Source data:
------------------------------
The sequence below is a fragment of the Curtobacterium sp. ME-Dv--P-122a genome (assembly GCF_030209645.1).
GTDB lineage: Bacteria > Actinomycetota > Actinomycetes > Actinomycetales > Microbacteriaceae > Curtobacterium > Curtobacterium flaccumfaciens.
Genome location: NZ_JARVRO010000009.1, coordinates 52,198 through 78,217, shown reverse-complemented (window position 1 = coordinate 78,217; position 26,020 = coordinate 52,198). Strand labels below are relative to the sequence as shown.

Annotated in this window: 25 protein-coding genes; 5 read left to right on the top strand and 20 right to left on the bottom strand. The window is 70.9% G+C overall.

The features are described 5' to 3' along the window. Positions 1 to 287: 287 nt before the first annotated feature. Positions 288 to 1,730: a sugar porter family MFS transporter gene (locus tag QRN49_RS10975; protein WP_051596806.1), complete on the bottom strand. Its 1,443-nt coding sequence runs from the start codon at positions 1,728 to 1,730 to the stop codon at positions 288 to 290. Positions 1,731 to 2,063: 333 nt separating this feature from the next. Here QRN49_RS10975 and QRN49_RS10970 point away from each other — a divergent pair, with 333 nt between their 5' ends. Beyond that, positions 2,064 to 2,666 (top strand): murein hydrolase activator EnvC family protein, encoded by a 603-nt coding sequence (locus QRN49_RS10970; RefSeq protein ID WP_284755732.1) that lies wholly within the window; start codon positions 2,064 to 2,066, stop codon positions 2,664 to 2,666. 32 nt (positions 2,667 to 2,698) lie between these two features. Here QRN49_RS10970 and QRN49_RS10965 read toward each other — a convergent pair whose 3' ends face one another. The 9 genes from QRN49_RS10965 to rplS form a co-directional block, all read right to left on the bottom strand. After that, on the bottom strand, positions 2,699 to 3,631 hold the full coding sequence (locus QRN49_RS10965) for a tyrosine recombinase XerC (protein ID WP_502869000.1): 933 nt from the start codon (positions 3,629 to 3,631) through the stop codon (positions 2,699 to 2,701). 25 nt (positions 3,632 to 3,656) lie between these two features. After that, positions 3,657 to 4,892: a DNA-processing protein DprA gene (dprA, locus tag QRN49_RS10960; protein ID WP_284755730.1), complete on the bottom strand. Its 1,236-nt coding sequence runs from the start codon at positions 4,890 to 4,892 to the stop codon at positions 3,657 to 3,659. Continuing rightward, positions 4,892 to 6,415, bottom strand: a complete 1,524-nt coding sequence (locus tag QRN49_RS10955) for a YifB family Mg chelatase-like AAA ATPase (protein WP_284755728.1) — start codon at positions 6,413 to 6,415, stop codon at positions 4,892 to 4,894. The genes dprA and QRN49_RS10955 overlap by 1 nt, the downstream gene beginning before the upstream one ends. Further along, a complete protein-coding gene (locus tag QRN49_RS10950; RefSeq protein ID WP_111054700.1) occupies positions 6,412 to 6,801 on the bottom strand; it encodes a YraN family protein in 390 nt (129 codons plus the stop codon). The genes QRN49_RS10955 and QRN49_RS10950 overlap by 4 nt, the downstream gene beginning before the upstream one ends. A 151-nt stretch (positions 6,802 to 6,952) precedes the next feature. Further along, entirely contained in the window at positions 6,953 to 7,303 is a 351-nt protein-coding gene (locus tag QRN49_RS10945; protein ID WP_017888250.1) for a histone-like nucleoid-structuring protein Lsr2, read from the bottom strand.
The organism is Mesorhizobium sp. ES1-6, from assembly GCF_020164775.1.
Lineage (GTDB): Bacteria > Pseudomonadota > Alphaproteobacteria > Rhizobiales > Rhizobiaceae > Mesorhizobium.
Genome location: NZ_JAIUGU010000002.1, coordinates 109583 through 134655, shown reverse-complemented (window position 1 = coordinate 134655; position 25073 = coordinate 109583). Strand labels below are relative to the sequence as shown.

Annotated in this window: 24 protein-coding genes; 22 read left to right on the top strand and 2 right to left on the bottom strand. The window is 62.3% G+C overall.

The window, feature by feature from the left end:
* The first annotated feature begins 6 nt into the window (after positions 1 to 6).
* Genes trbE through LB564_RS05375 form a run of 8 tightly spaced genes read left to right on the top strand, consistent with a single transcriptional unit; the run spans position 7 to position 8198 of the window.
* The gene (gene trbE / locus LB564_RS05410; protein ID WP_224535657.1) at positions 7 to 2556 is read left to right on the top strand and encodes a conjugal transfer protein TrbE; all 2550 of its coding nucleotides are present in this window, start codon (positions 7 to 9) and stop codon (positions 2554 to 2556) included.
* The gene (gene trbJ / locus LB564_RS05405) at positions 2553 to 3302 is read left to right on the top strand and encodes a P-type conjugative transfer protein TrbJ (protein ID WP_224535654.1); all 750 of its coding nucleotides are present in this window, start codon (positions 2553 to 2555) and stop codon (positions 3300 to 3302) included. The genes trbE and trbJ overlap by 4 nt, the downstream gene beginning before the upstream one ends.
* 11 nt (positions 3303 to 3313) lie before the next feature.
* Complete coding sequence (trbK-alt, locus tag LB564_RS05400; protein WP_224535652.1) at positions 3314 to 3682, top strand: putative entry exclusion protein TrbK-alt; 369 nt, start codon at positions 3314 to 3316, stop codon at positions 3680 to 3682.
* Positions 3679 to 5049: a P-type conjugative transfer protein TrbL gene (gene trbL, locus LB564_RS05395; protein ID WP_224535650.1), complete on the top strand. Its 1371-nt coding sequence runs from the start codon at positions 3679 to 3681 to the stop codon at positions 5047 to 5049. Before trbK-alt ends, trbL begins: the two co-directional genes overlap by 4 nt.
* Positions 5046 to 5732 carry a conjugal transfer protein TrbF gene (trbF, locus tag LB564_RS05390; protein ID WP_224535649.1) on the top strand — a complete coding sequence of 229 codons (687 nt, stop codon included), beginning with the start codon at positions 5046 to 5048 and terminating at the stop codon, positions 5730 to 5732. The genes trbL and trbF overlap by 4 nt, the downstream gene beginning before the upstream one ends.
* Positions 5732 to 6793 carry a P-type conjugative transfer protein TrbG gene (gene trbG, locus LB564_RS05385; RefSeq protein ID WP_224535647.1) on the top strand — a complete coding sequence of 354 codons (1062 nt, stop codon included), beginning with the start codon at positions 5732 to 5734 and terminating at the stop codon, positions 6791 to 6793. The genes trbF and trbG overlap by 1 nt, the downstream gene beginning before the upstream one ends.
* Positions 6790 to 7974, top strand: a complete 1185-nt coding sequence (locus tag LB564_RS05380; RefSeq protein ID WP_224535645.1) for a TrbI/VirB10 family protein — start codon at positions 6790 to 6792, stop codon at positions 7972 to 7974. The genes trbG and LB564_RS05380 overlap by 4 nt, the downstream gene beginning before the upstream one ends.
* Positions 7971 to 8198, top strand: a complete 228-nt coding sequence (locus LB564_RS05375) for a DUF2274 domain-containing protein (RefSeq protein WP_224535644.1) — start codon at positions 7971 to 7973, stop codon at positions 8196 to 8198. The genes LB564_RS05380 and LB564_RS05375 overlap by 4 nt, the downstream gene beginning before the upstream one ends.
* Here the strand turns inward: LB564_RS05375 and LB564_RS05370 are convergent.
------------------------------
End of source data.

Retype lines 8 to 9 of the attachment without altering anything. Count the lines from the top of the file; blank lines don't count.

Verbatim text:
Genome location: NZ_JAIUGU010000002.1, coordinates 109583 through 134655, shown reverse-complemented (window position 1 = coordinate 134655; position 25073 = coordinate 109583). Strand labels below are relative to the sequence as shown.

Annotated in this window: 24 protein-coding genes; 22 read left to right on the top strand and 2 right to left on the bottom strand. The window is 62.3% G+C overall.